The nation is making progress--albeit slowly--toward improving its educational system and the health and safety of its students, but direct action on the local level is needed to reduce dropout rates and drug use, a federal report released Wednesday said.
The National Education Goals Panel, which was convened in 1989 to assess the quality of education in America, cites several areas of improvement over the five years: Incidents involving violence and abuse of alcohol in schools have declined, while mathematics achievement and student health have improved.
But the panel warns that drug abuse in schools is on the rise, and little improvement has been noted in other key indicators.
"We're closer to meeting our national education goals," said Maine Gov. John R. McKernan Jr., outgoing chairman of the panel. "But it will take concerted action on the part of the public and policy-makers if we are to meet the goals we've established."
Performance on mathematics achievement tests among fourth and eighth-graders increased markedly from 1990 to 1992, the most recent year from which the test results are available. In 1990, only 20% of students in eighth grade and just 13% each in grades 4 and 12 were able to meet the panel's performance standards. This year's report shows a 5 percentage point jump in scores for fourth and eighth graders, and a 3 percentage point improvement for 12th graders.
But a breakdown of those results shows remaining difficulties. Female students did as well as males in grades four and eight, but lagged significantly in grade 12. White students in grades four and eight were the only racial group to make substantial gains in mathematics.
The math results are based on a nationwide sample of public and private school scores on the National Assessment of Educational Progress test. While national testing showed overall improvement, California math scores for eighth-graders went from 16% meeting the panel's performance standard in 1990 to 20% in 1992. Other new results for California were not available.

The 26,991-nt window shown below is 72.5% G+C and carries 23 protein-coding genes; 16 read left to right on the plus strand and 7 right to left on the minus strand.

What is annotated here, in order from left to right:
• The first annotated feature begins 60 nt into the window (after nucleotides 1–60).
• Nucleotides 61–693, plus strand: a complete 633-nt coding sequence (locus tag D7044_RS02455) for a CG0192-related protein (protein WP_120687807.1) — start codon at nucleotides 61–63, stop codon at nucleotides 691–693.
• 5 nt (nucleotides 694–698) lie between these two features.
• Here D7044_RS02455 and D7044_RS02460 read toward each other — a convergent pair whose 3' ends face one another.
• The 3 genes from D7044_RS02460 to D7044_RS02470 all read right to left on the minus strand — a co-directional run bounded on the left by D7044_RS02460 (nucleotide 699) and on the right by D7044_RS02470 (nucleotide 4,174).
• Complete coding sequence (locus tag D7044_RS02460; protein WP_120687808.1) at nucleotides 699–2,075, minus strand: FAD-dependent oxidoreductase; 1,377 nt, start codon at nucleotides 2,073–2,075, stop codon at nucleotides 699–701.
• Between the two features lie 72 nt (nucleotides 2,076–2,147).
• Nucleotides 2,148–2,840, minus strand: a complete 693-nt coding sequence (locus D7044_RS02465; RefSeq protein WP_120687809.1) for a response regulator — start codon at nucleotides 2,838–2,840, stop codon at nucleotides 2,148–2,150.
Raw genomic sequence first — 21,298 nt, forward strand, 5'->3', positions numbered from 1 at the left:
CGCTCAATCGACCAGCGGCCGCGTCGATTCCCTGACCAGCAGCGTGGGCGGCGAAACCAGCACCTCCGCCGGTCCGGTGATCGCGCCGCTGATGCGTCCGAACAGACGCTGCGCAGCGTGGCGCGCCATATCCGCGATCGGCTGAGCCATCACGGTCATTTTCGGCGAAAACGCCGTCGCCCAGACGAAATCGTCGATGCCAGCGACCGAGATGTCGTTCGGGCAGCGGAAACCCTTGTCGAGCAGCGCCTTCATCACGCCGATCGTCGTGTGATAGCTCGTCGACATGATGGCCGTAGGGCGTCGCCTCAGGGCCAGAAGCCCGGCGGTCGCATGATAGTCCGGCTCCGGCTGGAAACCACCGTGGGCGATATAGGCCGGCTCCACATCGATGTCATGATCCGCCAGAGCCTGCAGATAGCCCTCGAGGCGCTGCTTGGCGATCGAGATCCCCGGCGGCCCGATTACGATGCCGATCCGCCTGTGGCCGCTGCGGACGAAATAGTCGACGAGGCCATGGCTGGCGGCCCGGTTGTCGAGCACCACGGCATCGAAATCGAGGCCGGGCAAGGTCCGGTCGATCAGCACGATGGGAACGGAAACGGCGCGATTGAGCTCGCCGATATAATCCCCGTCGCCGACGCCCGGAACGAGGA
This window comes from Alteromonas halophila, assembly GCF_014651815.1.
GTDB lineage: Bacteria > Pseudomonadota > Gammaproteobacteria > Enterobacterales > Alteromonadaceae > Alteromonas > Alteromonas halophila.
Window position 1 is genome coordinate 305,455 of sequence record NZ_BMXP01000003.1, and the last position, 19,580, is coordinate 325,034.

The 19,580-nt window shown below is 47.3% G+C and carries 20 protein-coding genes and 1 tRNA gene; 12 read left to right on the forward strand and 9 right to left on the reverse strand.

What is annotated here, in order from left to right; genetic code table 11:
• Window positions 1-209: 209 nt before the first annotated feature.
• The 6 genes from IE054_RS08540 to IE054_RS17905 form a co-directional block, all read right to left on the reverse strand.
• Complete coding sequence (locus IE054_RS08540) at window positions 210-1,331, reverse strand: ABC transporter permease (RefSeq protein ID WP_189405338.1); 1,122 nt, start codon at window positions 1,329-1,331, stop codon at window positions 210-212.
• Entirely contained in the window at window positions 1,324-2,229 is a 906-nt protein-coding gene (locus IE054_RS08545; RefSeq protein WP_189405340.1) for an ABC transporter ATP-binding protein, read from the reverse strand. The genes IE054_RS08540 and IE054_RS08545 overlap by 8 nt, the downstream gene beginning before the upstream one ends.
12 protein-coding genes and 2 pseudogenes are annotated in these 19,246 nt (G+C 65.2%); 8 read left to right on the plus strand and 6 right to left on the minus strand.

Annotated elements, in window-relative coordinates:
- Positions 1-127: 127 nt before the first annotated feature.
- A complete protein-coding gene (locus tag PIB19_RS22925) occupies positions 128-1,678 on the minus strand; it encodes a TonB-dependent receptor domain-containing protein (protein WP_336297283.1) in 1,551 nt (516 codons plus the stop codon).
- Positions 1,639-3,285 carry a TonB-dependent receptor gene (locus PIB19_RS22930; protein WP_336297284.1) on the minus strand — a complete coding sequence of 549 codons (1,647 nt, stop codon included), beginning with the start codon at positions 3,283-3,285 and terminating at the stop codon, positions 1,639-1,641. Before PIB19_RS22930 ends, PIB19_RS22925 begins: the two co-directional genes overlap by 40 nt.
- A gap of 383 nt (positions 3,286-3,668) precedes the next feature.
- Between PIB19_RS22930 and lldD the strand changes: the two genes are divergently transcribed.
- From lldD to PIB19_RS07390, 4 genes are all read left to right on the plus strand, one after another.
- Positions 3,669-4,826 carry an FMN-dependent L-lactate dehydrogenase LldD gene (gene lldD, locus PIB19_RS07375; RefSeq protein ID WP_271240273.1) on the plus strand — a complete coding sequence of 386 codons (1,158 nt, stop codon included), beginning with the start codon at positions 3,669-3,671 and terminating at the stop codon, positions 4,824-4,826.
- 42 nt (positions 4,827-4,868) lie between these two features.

A look at alcohol and drug abuse among students shows mixed results. While incidents of extreme alcohol consumption among public school students have dropped, student drug use remains a significant problem.
The number of 10th-graders who reported using any illicit drug during the previous year remained at about one in four in 1993, the report said, and 20% said someone had offered to sell or give them drugs at school.
Thirty-five percent of 10th-graders reported being threatened or injured at school in 1993, a figure the panel said remains "unacceptably high" even though it is down 5 percentage points from the 1991 level.
Among other findings in the report:
* There has been no progress in efforts to increase the number of low-income families that enroll children in preschool. High-income families remain much more likely to participate.
* The percentage of infants born with two or more health or developmental risks dropped one percentage point between 1990 and 1991, to 13%.
* White students still enroll and graduate from college in higher numbers than black or Latino students.